Philomena 2013

Critics score:
92 / 100

Reviews provided by RottenTomatoes

Mary Corliss, TIME Magazine: Frears, in fine form at 72, has proved himself a modest master at juggling the serious and the silly in such actors' showcases as The Queen and Tamara Drewe; and the script by Coogan and Jeff Pope, brims with bright dialogue. Read more

Kyle Smith, New York Post: A witless bore about a ninny and a jerk having one of those dire, heavily staged, only-in-movies odd-couple road trips. Read more

Rex Reed, New York Observer: One of the most eloquent, powerful and perfect movies I have ever seen. Read more

Joe Morgenstern, Wall Street Journal: With ample blame to go around, a piece of fiction comes up short on facts. Read more

Moira MacDonald, Seattle Times: An utterly charming combination of road trip, odd-couple comedy and heart-touching true story that will leave few dry-eyed, "Philomena" rests comfortably in the lap of the great Judi Dench. Read more

Justin Chang, Variety: A howl of anti-clerical outrage wrapped in a tea cozy, "Philomena" applies amusing banter and a sheen of good taste to the real-life quest of Philomena Lee. Read more

Ignatiy Vishnevetsky, AV Club: A sober consideration of how ideals relate to institutions-whether they're religions or political parties-anchored by two well-rounded, funny lead performances. Read more

Bill Goodykoontz, Arizona Republic: Director Stephen Frears manages to successfully walk the tricky line between comedy and dark drama. It keeps the audience off-kilter a bit, but in a good way; we shouldn't always need to know what's coming next, in terms of tone or plot. Read more

Ty Burr, Boston Globe: "Philomena" is a tearjerker of rare honesty and craft. Read more

J. R. Jones, Chicago Reader: The story touches on some of the thorniest issues of Catholic doctrine and tempers its righteous anger with a tone more sad than bitter. Read more

Peter Rainer, Christian Science Monitor: If not for the expertness of [the] actors, Philomena would be a sloggy journey indeed. Fortunately, Dench and Coogan are more than capable of turning water into wine. Read more

Tom Long, Detroit News: Dench is a delight, playing dowdy instead of her standard regal, and Coogan is appropriately droll and disillusioned. Together they manage to make a sad story feel somehow bright. Read more

Chris Nashawaty, Entertainment Weekly: Dench and Coogan's chemistry is undeniably great. Read more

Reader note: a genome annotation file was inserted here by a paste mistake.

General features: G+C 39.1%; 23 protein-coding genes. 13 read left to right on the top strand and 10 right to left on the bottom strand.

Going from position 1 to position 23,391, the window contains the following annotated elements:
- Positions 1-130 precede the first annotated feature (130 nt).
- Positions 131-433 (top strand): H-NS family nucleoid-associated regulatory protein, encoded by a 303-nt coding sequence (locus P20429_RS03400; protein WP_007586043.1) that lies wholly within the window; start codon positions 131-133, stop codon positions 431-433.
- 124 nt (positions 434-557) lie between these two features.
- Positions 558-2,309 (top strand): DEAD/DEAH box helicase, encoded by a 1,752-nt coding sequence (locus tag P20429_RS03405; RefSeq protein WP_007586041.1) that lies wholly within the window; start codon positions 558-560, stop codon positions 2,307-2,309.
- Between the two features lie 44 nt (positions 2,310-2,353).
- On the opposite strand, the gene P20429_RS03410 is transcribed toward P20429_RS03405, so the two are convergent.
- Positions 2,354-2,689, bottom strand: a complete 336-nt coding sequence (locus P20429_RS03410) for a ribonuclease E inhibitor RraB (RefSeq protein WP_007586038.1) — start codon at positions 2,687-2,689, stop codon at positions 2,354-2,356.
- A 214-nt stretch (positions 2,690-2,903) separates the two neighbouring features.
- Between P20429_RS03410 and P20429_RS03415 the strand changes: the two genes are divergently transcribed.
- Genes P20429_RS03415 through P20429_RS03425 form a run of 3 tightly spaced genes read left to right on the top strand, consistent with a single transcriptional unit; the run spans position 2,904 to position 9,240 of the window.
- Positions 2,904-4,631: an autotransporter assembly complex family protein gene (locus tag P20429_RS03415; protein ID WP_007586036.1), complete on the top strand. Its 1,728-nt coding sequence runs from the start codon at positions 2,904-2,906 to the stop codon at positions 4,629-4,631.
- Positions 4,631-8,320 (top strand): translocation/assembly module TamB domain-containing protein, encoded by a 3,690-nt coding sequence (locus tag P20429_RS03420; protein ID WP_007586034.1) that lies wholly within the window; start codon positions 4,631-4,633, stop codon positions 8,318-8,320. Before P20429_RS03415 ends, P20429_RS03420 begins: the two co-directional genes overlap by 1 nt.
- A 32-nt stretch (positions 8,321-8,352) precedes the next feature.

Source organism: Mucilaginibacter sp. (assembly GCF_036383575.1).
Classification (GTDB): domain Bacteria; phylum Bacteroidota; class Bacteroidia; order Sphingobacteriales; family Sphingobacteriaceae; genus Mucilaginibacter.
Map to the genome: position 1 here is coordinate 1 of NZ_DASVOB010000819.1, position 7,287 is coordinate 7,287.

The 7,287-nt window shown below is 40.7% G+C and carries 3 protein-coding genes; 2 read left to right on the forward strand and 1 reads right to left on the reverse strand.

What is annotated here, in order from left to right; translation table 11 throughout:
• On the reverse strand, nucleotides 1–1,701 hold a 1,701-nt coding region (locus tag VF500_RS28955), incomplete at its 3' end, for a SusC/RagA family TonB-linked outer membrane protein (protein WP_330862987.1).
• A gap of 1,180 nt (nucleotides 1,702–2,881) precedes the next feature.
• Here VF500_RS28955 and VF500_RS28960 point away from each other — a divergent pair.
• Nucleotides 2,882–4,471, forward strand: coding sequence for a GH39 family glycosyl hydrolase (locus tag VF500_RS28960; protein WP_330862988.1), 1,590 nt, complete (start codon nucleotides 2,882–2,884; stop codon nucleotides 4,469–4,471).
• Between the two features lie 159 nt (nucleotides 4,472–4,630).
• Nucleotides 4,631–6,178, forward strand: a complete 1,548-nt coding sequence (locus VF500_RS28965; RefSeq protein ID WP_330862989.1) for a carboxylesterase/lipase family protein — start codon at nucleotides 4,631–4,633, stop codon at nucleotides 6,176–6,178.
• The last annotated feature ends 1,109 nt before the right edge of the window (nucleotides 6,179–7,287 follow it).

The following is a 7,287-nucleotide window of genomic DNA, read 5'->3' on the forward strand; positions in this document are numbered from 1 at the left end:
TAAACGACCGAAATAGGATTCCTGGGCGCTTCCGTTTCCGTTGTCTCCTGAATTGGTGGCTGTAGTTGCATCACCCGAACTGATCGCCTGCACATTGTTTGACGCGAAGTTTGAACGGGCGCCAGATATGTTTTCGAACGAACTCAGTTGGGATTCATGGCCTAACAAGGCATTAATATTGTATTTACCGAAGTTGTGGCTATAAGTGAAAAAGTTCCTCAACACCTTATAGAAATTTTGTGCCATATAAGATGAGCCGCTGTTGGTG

William Goss, Judi Dench gives a remarkably well-realized performance. Read more

Wesley Morris, Grantland: It's smart and unsweetened. Read more

Deborah Young, Hollywood Reporter: Stephen Frears returns to top form in a touching, at times funny true story of grave injustice and a mother's search for closure. Read more

Kenneth Turan, Los Angeles Times: Dench is not the only reason to see this unapologetic crowd-pleaser, but she is the best one. Read more

Jocelyn Noveck, Associated Press: We wouldn't care about any of this if the performances were weak. But both actors find complexity and depth. Read more

Connie Ogle, Miami Herald: Much of the beauty of Philomena, which was directed by Stephen Frears (The Queen), lies in its odd-couple characters and the superb actors portraying them. Read more

Anthony Lane, New Yorker: We prepared ourselves for an emotional explosion-not for physical violence, but for that of a bursting heart-and yet, when the time came, that is not what happened. Frears put the pin back in the grenade, as it were. Read more

Stephen Whitty, Newark Star-Ledger: Coogan was raised Catholic and the hypocrisies and horrors of this story clearly hit him in the way they can only strike those who still remember weekly confession, fish on Fridays and kneeling, unquestioningly, at the altar rail. Read more

Bob Mondello, NPR: Matched recovery stories: How's that for human interest? Read more

Elizabeth Weitzman, New York Daily News: The way these two talents connect - and strengthen Frears' tenuous tone - is enough to soften any cynic's heart. Read more